Chrome Hack Denied By Google Engineers

By | May 15, 2011 | 3 Comments


As reported previously by FavBrowser, Google Chrome’s sandbox has allegedly been hacked. Nevertheless, several security engineers over at Google have now denied this, countering claims that a security company discovered a vulnerability in Chrome that could let attackers hijack Windows PCs running the browser.

The bug that security company Vupen exploited to hack Chrome was in Adobe’s Flash which comes bundled with Chrome, not in Chrome itself, said the engineers. A Google spokesman said that investigation was still ongoing, but the engineers decided to make themselves heard.

As usual, security journalists don’t bother to fact check. Vupen misunderstood how sandboxing worked in Chrome, and only had a Flash bug. - Tavis Ormandy, a Google security engineer.

It’s a legit pwn, but if it requires Flash, it’s not a Chrome pwn. – Chris Evans, a Google security engineer and Chrome team lead.

No one is saying it’s not a legit exploit. The point is that it’s not the exploit Vupen claimed. - Justin Schuh, a Google security engineer.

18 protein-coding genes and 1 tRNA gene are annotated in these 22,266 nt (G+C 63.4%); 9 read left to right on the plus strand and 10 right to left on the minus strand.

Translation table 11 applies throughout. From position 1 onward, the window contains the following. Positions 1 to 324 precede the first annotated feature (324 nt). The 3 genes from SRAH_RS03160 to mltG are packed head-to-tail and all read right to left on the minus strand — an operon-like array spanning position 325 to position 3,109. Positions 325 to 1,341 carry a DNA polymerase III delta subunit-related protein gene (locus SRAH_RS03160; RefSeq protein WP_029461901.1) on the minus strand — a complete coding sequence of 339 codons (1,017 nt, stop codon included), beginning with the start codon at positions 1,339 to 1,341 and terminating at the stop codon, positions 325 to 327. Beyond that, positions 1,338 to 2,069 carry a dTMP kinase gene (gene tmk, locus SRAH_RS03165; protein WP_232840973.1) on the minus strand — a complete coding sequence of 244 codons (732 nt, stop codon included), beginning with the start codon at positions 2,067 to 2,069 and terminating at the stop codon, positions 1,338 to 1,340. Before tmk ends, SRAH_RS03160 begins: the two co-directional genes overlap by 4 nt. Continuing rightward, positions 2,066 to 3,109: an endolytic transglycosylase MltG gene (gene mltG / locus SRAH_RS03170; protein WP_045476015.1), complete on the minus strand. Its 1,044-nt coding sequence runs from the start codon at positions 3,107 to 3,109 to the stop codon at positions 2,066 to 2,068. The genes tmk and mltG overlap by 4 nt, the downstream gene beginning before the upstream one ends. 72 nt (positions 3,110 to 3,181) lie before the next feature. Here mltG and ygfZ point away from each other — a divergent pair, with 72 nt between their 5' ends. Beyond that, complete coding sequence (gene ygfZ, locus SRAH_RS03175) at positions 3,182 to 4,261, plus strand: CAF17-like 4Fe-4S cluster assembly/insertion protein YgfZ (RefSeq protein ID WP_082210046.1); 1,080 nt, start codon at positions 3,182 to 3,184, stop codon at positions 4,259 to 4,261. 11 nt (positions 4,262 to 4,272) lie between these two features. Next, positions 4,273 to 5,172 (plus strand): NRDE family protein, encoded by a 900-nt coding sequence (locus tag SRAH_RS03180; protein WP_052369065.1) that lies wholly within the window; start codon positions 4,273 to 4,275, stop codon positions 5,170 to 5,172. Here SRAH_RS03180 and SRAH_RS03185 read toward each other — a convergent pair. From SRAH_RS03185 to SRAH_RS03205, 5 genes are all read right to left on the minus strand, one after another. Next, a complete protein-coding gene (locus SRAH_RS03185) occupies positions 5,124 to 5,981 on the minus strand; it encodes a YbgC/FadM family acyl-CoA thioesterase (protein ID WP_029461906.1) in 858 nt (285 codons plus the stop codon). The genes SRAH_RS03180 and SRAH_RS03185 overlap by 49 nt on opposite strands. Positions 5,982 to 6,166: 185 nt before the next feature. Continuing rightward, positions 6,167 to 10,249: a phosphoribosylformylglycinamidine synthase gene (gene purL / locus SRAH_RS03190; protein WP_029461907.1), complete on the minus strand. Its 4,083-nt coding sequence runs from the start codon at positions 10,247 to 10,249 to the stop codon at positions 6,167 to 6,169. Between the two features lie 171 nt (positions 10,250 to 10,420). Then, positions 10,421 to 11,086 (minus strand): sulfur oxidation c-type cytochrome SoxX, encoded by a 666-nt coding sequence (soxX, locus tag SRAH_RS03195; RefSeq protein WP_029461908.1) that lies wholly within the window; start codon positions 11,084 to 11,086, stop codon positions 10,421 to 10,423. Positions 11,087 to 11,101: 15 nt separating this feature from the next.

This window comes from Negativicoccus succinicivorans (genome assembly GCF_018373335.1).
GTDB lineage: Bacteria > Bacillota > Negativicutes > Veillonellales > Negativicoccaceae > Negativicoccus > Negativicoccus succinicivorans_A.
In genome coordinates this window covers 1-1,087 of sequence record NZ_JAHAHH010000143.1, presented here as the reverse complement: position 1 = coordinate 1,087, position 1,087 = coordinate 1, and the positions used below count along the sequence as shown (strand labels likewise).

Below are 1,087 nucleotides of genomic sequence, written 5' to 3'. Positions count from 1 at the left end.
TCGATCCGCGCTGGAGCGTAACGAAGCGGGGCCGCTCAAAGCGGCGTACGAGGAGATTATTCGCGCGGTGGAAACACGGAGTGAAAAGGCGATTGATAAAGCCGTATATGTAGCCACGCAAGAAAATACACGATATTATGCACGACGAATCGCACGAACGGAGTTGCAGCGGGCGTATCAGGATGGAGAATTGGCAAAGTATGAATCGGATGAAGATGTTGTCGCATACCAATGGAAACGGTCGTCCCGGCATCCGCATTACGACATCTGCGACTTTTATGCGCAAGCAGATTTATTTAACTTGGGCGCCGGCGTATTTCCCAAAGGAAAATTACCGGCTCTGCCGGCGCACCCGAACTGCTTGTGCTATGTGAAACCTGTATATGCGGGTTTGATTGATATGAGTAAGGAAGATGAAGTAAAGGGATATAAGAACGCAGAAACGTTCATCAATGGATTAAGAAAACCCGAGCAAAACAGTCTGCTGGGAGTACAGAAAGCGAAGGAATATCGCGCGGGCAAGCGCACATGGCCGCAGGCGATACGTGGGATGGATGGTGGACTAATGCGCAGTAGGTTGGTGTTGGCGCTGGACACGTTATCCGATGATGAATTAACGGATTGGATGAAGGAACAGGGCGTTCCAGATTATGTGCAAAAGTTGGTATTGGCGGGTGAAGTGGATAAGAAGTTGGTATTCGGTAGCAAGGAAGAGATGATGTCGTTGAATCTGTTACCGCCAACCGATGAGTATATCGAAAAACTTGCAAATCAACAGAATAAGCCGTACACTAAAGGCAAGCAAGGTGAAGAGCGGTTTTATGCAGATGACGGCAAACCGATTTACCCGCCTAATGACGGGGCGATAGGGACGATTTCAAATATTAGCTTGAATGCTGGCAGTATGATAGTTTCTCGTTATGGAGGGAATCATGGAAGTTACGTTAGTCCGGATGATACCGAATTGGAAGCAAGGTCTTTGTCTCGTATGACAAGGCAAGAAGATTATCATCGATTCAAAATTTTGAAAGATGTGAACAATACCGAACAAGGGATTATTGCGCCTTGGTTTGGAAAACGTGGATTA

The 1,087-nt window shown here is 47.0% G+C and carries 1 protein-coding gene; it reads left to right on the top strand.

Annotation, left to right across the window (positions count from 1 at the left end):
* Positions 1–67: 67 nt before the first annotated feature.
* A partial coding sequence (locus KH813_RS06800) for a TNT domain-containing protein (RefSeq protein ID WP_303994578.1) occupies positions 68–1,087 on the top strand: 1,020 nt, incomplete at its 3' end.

Vupen was blunt int its refusal to share information on the matter when asked to confirm the source of the vulnerabilities it exploited.

We will not help Google in finding the vulnerabilities. Nobody knows how we bypassed Google Chrome’s sandbox except us and our customers, and any claim is a pure speculation. - Chaouki Bekrar, Vupen’s CEO and head of research.

Vupen changed its vulnerability disclosure policies last year when it announced it would no longer report bugs to vendors, as is the case with many researchers. Information would only be revealed to paying customers.

While the Google engineers appeared to recognize that a bug in Flash was involved in Vupen’s exploit, they also defended the sandbox technology, meant to isolate Flash from the rest of the computer, even as it apparently failed to prevent an attack.


About (Author Profile)


Being passionate about software, Armin joined FavBrowser.com in early 2011 and has been actively writing ever since. Having accepted the challenge, he also enjoys watching anime, indulging in good books, staying fit and healthy, and trying new things.

  • http://twitter.com/bricky149 Shane Bundy

    Of course Google’s engineers would say that because they made it and they don’t want to be embarrassed by something like this. :P

    • Armin

      True, but we also know what Flash is like. The knowledgeable folk always give it a bad rep. 

      • http://twitter.com/bricky149 Shane Bundy

        Flash isn’t the best at being secure, but even Apple has problems without it. Remember Pwn2Own?